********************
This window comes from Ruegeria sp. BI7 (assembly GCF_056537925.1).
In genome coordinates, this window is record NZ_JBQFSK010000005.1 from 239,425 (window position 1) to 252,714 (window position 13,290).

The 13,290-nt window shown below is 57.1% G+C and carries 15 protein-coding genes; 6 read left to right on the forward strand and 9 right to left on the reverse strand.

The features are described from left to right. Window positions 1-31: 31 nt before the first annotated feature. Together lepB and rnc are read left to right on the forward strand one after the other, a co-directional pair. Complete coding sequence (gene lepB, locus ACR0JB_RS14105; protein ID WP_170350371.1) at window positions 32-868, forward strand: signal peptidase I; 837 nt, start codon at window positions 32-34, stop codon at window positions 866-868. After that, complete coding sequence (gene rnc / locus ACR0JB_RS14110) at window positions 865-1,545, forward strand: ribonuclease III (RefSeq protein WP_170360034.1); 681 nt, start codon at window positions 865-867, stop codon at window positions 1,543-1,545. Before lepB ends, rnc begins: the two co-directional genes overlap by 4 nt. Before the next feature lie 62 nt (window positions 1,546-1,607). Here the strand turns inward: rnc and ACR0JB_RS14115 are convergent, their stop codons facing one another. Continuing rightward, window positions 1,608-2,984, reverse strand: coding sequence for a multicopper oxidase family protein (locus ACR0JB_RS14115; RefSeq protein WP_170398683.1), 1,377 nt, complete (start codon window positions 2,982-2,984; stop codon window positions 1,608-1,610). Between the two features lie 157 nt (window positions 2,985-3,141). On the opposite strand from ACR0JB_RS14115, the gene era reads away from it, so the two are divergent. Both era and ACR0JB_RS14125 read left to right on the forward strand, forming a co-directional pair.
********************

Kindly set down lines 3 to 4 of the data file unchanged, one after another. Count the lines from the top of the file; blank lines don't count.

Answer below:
The 13,290-nt window shown below is 57.1% G+C and carries 15 protein-coding genes; 6 read left to right on the forward strand and 9 right to left on the reverse strand.

The features are described from left to right. Window positions 1-31: 31 nt before the first annotated feature. Together lepB and rnc are read left to right on the forward strand one after the other, a co-directional pair. Complete coding sequence (gene lepB, locus ACR0JB_RS14105; protein ID WP_170350371.1) at window positions 32-868, forward strand: signal peptidase I; 837 nt, start codon at window positions 32-34, stop codon at window positions 866-868. After that, complete coding sequence (gene rnc / locus ACR0JB_RS14110) at window positions 865-1,545, forward strand: ribonuclease III (RefSeq protein WP_170360034.1); 681 nt, start codon at window positions 865-867, stop codon at window positions 1,543-1,545. Before lepB ends, rnc begins: the two co-directional genes overlap by 4 nt. Before the next feature lie 62 nt (window positions 1,546-1,607). Here the strand turns inward: rnc and ACR0JB_RS14115 are convergent, their stop codons facing one another. Continuing rightward, window positions 1,608-2,984, reverse strand: coding sequence for a multicopper oxidase family protein (locus ACR0JB_RS14115; RefSeq protein WP_170398683.1), 1,377 nt, complete (start codon window positions 2,982-2,984; stop codon window positions 1,608-1,610). Between the two features lie 157 nt (window positions 2,985-3,141). On the opposite strand from ACR0JB_RS14115, the gene era reads away from it, so the two are divergent. Both era and ACR0JB_RS14125 read left to right on the forward strand, forming a co-directional pair.